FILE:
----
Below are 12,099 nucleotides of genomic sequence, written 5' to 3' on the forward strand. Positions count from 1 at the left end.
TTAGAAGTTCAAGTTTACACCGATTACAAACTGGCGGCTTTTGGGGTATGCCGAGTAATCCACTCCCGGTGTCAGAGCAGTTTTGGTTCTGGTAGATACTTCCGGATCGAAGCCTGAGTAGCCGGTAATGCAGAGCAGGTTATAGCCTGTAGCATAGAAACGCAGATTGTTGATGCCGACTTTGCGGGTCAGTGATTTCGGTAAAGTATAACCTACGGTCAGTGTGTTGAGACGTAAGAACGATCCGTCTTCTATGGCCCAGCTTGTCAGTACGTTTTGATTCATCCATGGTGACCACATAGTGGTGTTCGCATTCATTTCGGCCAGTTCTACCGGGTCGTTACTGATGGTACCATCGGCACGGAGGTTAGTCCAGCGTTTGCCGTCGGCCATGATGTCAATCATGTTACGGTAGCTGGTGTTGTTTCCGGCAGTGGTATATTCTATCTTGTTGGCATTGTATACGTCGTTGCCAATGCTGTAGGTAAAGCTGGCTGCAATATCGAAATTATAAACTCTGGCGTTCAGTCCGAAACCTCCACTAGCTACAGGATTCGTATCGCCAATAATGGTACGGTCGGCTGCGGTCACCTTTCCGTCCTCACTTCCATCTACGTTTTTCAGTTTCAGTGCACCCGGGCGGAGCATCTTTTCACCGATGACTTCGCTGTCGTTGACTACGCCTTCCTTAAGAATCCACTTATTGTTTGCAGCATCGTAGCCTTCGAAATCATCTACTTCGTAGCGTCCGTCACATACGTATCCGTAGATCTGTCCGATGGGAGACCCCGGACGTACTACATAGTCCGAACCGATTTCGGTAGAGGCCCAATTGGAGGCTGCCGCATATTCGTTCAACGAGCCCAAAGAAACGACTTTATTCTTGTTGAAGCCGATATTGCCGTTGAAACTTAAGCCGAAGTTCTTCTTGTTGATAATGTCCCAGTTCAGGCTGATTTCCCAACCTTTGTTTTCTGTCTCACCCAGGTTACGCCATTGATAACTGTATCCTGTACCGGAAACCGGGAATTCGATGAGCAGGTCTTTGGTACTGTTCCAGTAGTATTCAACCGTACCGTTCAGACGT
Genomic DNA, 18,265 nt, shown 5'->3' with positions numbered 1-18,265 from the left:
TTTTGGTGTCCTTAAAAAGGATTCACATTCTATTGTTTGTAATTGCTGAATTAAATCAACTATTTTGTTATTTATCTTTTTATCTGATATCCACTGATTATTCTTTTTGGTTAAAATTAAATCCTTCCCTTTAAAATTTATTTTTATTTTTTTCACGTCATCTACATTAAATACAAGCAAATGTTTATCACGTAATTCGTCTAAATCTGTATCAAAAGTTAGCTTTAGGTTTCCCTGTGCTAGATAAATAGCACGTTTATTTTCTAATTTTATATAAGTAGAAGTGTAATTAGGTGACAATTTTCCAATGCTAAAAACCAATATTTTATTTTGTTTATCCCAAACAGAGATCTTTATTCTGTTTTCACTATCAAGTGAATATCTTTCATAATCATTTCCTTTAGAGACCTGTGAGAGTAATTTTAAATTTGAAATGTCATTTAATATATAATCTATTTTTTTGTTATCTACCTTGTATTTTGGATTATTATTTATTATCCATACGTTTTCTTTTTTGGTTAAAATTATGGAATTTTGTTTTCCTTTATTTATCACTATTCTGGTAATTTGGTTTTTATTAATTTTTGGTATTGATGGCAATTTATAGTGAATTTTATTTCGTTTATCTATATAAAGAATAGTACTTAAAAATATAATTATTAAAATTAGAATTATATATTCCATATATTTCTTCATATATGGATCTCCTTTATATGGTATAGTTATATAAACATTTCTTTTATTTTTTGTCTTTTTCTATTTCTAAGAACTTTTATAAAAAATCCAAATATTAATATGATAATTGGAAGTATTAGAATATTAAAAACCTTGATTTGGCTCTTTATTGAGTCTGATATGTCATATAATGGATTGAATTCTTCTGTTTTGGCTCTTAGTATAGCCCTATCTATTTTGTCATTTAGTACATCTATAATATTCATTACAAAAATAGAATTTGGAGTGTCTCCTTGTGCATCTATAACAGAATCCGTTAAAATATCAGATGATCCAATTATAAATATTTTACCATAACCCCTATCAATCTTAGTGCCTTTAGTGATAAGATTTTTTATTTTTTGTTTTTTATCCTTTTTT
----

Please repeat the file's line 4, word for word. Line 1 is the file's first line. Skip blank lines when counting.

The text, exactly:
TTTTGGTGTCCTTAAAAAGGATTCACATTCTATTGTTTGTAATTGCTGAATTAAATCAACTATTTTGTTATTTATCTTTTTATCTGATATCCACTGATTATTCTTTTTGGTTAAAATTAAATCCTTCCCTTTAAAATTTATTTTTATTTTTTTCACGTCATCTACATTAAATACAAGCAAATGTTTATCACGTAATTCGTCTAAATCTGTATCAAAAGTTAGCTTTAGGTTTCCCTGTGCTAGATAAATAGCACGTTTATTTTCTAATTTTATATAAGTAGAAGTGTAATTAGGTGACAATTTTCCAATGCTAAAAACCAATATTTTATTTTGTTTATCCCAAACAGAGATCTTTATTCTGTTTTCACTATCAAGTGAATATCTTTCATAATCATTTCCTTTAGAGACCTGTGAGAGTAATTTTAAATTTGAAATGTCATTTAATATATAATCTATTTTTTTGTTATCTACCTTGTATTTTGGATTATTATTTATTATCCATACGTTTTCTTTTTTGGTTAAAATTATGGAATTTTGTTTTCCTTTATTTATCACTATTCTGGTAATTTGGTTTTTATTAATTTTTGGTATTGATGGCAATTTATAGTGAATTTTATTTCGTTTATCTATATAAAGAATAGTACTTAAAAATATAATTATTAAAATTAGAATTATATATTCCATATATTTCTTCATATATGGATCTCCTTTATATGGTATAGTTATATAAACATTTCTTTTATTTTTTGTCTTTTTCTATTTCTAAGAACTTTTATAAAAAATCCAAATATTAATATGATAATTGGAAGTATTAGAATATTAAAAACCTTGATTTGGCTCTTTATTGAGTCTGATATGTCATATAATGGATTGAATTCTTCTGTTTTGGCTCTTAGTATAGCCCTATCTATTTTGTCATTTAGTACATCTATAATATTCATTACAAAAATAGAATTTGGAGTGTCTCCTTGTGCATCTATAACAGAATCCGTTAAAATATCAGATGATCCAATTATAAATATTTTACCATAACCCCTATCAATCTTAGTGCCTTTAGTGATAAGATTTTTTATTTTTTGTTTTTTATCCTTTTTT